To dramatize how people and resources are distributed through the lakes and their watershed, COSEE Great Lakes uses an active lesson called, How Big Is a Crowd, that involves the whole class. When students have completed the activity, they should be able to compare the relative sizes of the five Great Lakes and the distribution of their human populations, and describe some of the problems that arise when many people depend on a limited resource.
The Lakes and surrounding population
Outline the shapes of the five Great Lakes with strings on the floor or outdoors. For a class with up to 30 students, the lengths of string that will approximate the lake perimeters are: Lake Superior, 8.5 m; Huron, 6.0 m; Michigan, 6.0 m; Erie, 2.5 m; and Ontario, 2.0 m. In four of the lakes, a chalk line mid-way between the shores will represent the international border with Canada. Lake Michigan lies entirely within the United States, with no Canadian border.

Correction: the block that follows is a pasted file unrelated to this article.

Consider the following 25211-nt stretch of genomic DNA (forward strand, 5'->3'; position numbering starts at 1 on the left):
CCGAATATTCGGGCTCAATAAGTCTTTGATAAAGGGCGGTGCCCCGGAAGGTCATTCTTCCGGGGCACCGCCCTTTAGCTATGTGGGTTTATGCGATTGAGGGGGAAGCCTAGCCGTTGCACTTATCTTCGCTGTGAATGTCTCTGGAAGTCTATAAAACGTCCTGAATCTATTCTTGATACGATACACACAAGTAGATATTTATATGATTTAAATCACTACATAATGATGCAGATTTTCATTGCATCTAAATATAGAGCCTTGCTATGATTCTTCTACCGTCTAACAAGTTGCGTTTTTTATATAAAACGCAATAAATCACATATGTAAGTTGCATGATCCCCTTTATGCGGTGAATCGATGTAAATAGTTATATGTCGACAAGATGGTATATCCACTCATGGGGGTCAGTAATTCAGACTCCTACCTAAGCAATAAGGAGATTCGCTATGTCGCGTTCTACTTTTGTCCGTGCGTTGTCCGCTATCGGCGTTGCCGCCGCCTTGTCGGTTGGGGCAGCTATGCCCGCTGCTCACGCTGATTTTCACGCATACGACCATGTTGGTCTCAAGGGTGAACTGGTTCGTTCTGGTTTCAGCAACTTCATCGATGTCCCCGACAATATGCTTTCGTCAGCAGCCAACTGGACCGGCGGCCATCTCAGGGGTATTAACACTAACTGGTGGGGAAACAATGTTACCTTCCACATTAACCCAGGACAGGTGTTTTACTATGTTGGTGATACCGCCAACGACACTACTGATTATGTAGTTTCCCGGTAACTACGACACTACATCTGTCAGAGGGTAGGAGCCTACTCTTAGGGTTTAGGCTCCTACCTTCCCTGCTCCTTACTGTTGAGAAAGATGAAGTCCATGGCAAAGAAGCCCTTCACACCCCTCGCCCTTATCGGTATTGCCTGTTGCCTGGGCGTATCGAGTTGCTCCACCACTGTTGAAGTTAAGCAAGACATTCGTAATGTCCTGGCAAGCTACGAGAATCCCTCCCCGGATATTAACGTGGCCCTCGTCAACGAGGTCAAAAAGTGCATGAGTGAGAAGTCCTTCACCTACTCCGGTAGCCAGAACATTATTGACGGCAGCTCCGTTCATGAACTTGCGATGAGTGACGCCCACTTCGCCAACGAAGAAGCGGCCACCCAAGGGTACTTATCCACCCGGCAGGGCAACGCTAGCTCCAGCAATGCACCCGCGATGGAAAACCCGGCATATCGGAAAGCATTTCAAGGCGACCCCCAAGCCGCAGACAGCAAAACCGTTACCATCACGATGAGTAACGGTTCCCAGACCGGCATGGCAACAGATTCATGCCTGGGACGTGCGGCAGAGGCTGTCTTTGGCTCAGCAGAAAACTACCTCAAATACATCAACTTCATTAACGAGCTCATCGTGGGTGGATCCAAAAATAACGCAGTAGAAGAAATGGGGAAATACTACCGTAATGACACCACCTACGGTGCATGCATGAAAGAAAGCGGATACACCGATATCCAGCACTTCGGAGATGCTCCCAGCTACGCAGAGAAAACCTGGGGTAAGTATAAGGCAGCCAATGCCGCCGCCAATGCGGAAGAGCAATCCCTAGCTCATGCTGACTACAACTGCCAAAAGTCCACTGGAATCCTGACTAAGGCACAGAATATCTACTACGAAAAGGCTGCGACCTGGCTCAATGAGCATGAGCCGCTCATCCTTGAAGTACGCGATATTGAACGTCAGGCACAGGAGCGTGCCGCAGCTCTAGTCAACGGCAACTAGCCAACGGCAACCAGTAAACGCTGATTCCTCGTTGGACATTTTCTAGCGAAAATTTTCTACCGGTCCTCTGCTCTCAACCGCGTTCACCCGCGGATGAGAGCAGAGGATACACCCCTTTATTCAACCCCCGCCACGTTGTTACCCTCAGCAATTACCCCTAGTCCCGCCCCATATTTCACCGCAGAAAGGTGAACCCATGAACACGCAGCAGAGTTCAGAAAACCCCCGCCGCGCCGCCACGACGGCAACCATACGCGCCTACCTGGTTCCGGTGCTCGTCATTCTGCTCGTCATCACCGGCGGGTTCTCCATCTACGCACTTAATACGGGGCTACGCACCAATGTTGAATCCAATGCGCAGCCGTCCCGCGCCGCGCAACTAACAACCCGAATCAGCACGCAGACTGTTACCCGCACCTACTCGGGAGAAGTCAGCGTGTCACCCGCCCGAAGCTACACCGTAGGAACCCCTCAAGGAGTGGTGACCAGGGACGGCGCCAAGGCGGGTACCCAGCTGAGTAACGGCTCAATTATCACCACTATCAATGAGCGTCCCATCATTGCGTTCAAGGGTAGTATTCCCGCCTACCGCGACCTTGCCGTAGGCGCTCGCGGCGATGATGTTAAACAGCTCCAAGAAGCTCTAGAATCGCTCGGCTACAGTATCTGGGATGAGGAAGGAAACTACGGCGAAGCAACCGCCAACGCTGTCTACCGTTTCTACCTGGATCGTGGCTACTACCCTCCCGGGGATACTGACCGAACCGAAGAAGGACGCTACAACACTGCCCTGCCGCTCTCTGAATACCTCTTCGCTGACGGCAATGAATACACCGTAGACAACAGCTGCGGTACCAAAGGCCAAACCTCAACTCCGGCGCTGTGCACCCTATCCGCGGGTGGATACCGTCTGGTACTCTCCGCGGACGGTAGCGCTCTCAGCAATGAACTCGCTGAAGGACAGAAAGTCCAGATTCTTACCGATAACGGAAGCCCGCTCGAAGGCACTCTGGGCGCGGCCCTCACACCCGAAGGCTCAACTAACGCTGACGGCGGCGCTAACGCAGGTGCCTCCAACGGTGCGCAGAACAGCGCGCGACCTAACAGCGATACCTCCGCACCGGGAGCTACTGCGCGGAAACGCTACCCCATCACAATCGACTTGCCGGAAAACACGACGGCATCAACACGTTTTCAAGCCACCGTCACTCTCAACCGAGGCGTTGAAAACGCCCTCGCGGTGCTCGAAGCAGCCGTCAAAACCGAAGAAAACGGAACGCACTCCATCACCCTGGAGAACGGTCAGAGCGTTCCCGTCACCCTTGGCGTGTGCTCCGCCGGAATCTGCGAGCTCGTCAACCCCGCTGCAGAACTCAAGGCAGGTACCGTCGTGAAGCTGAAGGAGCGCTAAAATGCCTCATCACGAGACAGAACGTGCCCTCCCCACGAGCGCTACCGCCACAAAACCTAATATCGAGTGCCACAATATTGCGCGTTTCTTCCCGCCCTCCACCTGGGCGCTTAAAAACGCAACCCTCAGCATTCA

Teacher Kathy Mattus has her students do research first to determine the relative sizes and order of the lakes from inland to the sea, and she has the students lay out the strings on the playground using what they have learned. The geography lesson is a dramatic one, especially for students who live on one of the lakes but know little about the others.
As the class gathers around the lake diagram, invite students to discuss differences in lake surface area. An advance Internet search can give them information on relative depths and water volumes of the lakes. While Lake Erie is not the smallest in surface area, for instance, it has the smallest volume because it is very shallow.